The San Francisco 49ers traded a 2018 second round pick for Jimmy Garopolo at the 2017 NFL trade deadline. The 49ers went 5-0 when he learned enough to start, and as a result, the team became a trendy 2018 playoff pick. In week three he tore his ACL, occurring at a point early enough in the season to expect him during this upcoming preseason. The 49ers shuffled through quarterbacks and running backs, and watched their pass defense bawl in shambles.
Their replacement quarterbacks threw 17 interceptions last season, and as a team, they threw 20 of them, or 1.2 a game, behind only Buffalo and Tampa Bay. They finished 29th in adjusted games lost, they lost 2.6 more games than expected, and went 3-6 in one score games—games decided by eight points or less. Not only did they lose close games, but they lost close games with backup quarterbacks and a depleted roster.
The best player they lost this offseason is Pierre Garcon, I guess, I don’t know, they didn’t lose anyone really. Starving and open they had plenty of cap space and added Kwon Alexander, Dee Ford, Tevin Coleman, Jordan Matthews, David Mayo, and Jason Verrett. They also drafted Nick Bosa with the second overall pick, and added additional pass catchers. Last season wasn’t the season to pick the 49ers to make the playoffs. This season is.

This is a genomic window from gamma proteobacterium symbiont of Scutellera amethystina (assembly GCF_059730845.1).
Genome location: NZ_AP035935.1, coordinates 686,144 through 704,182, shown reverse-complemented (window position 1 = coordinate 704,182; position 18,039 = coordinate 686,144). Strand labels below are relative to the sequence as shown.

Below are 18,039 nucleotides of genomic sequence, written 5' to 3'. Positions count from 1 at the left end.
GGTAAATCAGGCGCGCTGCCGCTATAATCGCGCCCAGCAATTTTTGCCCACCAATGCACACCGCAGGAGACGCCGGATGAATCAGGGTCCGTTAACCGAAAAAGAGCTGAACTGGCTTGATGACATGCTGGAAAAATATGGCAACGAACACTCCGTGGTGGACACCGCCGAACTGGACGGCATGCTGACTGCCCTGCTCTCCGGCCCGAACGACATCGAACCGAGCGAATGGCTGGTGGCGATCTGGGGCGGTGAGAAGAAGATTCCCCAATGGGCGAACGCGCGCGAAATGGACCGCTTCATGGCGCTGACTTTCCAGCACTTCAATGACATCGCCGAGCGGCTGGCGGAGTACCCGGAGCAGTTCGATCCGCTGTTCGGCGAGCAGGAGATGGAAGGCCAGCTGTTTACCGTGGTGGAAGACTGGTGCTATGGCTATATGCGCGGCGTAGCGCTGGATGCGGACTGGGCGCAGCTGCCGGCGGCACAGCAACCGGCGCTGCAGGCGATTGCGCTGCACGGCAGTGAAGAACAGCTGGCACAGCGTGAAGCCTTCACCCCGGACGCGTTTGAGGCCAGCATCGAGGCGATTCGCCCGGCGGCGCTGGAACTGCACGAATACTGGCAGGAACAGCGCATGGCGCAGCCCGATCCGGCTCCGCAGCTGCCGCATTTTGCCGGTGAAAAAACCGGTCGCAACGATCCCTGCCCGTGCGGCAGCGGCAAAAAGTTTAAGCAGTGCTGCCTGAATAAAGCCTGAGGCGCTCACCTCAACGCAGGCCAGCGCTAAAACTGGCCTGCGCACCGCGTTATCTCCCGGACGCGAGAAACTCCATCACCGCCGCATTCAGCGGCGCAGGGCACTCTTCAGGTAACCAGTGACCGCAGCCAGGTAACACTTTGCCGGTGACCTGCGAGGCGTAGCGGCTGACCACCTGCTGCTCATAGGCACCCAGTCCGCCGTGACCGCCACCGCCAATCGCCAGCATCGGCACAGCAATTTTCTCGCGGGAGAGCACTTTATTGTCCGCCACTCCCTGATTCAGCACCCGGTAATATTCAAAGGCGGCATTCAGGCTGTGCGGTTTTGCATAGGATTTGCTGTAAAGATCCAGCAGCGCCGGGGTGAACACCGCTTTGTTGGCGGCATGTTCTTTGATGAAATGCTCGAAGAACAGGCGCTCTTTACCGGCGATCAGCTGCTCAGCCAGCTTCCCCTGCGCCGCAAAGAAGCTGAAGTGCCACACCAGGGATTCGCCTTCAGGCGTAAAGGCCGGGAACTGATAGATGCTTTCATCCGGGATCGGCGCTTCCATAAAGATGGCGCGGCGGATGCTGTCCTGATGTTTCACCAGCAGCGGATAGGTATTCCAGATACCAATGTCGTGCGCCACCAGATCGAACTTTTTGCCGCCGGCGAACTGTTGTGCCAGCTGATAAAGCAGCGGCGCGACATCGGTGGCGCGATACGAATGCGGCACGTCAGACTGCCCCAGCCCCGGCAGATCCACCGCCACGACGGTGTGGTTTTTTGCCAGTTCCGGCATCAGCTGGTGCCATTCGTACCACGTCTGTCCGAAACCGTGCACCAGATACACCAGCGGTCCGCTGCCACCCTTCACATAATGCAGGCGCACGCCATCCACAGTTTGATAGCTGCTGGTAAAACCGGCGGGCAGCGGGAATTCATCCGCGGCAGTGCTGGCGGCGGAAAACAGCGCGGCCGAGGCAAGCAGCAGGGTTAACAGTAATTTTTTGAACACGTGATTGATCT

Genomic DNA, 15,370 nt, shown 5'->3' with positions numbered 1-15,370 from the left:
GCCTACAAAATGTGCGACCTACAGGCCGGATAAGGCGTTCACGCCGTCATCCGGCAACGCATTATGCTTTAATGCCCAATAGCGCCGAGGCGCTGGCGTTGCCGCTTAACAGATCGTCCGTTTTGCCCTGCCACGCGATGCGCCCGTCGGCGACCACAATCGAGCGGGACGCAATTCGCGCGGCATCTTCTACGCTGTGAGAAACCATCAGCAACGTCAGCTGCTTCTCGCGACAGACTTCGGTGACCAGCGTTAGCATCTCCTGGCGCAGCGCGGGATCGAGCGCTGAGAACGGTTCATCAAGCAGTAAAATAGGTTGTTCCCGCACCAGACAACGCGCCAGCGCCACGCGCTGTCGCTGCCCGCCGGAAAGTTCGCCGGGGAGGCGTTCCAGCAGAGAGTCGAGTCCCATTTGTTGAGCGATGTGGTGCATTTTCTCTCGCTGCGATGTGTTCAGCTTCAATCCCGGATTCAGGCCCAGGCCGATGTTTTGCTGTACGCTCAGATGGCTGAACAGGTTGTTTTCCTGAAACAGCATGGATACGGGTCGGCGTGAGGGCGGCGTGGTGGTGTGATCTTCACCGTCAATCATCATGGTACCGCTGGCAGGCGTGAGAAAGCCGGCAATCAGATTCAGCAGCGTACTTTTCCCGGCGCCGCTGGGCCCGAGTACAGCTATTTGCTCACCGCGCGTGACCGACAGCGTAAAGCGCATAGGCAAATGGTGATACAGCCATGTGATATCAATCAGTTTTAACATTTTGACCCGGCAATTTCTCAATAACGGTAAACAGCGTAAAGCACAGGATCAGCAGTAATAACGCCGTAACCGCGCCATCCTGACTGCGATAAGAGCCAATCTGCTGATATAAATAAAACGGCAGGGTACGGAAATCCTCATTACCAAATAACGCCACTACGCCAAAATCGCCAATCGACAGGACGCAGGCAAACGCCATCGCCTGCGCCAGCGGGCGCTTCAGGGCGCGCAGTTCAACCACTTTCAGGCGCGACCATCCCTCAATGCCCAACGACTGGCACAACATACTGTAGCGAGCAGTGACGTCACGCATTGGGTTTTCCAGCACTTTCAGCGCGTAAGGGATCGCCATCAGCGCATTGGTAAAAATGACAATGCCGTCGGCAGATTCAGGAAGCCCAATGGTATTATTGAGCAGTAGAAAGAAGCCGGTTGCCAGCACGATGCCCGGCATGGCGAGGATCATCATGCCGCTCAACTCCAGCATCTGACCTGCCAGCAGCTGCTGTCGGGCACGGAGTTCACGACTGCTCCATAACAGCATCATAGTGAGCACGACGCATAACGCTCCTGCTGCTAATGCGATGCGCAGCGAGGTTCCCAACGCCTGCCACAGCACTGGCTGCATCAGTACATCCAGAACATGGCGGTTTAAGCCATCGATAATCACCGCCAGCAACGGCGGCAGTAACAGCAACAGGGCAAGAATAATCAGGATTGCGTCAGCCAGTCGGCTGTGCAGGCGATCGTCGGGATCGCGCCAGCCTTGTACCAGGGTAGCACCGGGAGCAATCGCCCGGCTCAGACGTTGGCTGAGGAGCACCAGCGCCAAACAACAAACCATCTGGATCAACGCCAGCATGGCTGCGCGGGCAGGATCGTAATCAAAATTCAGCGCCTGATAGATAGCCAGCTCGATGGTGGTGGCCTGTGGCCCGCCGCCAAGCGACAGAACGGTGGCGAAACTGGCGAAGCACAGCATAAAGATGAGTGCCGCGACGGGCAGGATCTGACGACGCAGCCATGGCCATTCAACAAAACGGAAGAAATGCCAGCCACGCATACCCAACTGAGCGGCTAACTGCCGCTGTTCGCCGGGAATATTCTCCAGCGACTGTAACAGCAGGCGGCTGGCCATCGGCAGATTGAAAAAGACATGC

The Jacksonville Jaguars dealt with injury issues of their own. They lost 285 games to players on the injured reserve, and finished 27th in adjusted games lost. Cam Robinson, Austin Seferain-Jenkins, Brandon Linder, Marqise Lee, Niles Paul, Andrew Norwell, Jeremy Parnell, Josh Walker, Josh Wells, and DJ Chark were all offensive starters, and offensive starters who became the offensive starters after the offensive starters were hurt, who missed extensive periods of time. The Jags were based around their pass defense and power run game. After losing their entire offensive line, Fournette, and having to win because of Blake Bortles, they fell apart.